How the travel ban has affected the Muslim community

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Signs for volunteer attorneys are stacked Feb. 4, 2017, at the Chicago's O'Hare International Airport. Lawyers came to the airport to support travelers attempting to enter the country from seven countries named in President Donald Trump's first executive order. Photo Credit: Erin Hooley/Chicago Tribune/TNS

President Donald Trump’s controversial, publicly-lauded travel ban, which originally targeted seven, and now targets six predominately Muslim countries, has been fought harshly by the American Civil Liberties Union and those within the Muslim community.

On Monday, Trump signed an executive order that effectively revised the travel ban imposed on Jan. 27. This new order targets individuals from the same countries with the exclusion of Iraq, whose removal from the order was asked for by Defense Secretary Jim Mattis. This new order, which comes after the original was blocked by a federal judge, was written in a way that it would be able to withstand legal scrutiny.

“[It] affects you mentally,” said Imam Ahmed Patel of the Islamic Center of Conejo Valley. While Patel said that the ban has not affected him or anyone in the center directly, it brings up the thought process of which country could potentially be next, as 33 different nationalities are represented in the center.

When it comes to impressing the people who support these policies, Patel said that they do not understand the reality behind the rhetoric. He said that unless you are Native American, one cannot say they were here before immigrants.

According to Patel, companies would not survive in the long run, without the skills immigrants contribute to the country. He mentioned Steve Jobs, whose biological father was a Syrian refugee.

When asked about Trump, Patel stressed that the respect for the office of the president was there, but said that he does not believe Trump is the type of person that will listen to anyone and that everyone around him is letting him do what he wants.

Surprisingly, Patel said that Muslim women have been affected positively, albeit in an inadvertent way. To his knowledge, since the travel ban was implemented, many have asked women in hijabs if they are alright and told them that they do not support the ban.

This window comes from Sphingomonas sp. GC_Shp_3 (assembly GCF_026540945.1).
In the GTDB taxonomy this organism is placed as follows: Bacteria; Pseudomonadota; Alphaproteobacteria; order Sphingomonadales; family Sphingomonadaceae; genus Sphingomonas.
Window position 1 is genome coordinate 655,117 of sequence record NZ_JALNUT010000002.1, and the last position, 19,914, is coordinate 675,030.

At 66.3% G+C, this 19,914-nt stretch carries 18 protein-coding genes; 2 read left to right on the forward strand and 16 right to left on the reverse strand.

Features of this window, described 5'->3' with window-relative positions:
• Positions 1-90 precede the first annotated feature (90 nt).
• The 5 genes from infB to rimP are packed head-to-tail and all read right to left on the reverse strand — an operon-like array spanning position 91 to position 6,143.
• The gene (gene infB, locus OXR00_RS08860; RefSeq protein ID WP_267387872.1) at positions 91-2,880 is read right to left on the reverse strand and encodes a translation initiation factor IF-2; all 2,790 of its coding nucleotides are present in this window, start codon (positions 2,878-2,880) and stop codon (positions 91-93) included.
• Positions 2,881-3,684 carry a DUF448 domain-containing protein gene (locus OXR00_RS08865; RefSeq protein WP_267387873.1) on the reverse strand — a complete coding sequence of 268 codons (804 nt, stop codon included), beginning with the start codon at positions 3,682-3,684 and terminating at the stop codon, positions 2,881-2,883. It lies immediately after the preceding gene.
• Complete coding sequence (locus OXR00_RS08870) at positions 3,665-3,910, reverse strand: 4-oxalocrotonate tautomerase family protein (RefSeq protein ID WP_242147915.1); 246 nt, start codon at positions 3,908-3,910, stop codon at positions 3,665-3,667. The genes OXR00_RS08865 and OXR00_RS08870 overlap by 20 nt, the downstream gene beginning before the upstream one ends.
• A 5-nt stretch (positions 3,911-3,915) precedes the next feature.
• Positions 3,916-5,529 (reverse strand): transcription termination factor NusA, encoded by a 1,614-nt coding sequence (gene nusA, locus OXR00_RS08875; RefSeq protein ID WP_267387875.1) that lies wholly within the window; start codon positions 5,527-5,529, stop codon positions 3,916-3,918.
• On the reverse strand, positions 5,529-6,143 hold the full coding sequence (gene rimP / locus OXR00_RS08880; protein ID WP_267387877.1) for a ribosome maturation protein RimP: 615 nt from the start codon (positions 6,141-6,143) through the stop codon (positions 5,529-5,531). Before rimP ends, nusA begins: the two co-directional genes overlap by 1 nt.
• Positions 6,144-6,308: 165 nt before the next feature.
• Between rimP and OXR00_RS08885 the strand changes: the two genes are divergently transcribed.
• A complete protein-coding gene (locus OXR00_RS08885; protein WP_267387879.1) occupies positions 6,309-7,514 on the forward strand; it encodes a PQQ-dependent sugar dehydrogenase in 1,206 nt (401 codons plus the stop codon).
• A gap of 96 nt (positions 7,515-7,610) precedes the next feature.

“[It] indirectly turned people more sympathetic,” Patel said. Although Patel believes it has to do with living in California, which is considered a liberal state.

Though one woman, who agreed to be interviewed under the condition she remain anonymous, has not traveled since it happened because it disturbed her that U.S. citizens of 10 years, in some cases, were denied entry.

“I’m a Muslim in a headscarf,” she said, noting that she feels very visible in this new administration.

She said Trump needs to understand where the threat is and believes that the president is not qualified for his job and has no idea what he is doing. She gave the example that if doctors and lawyers must train extensively for years how can Trump be president with no prior experience in public service.

“The greatest security risk was not the Muslim people from these countries,” she said, “it was [former national security advisor] Michael Flynn and his resignation and the vacancy it left. That was the greatest security risk to this country.”

The new ban is to take effect March 16 and the provisions removed the indefinite ban of Syrian refugees, but “called for prioritizing the admission of refugees who are religious minorities in their home countries.” The new order continues to suspend the admission of people seeking refuge for 120 days due to US officials enhancing vetting programs.

**Additional reporting by Tera Trujillo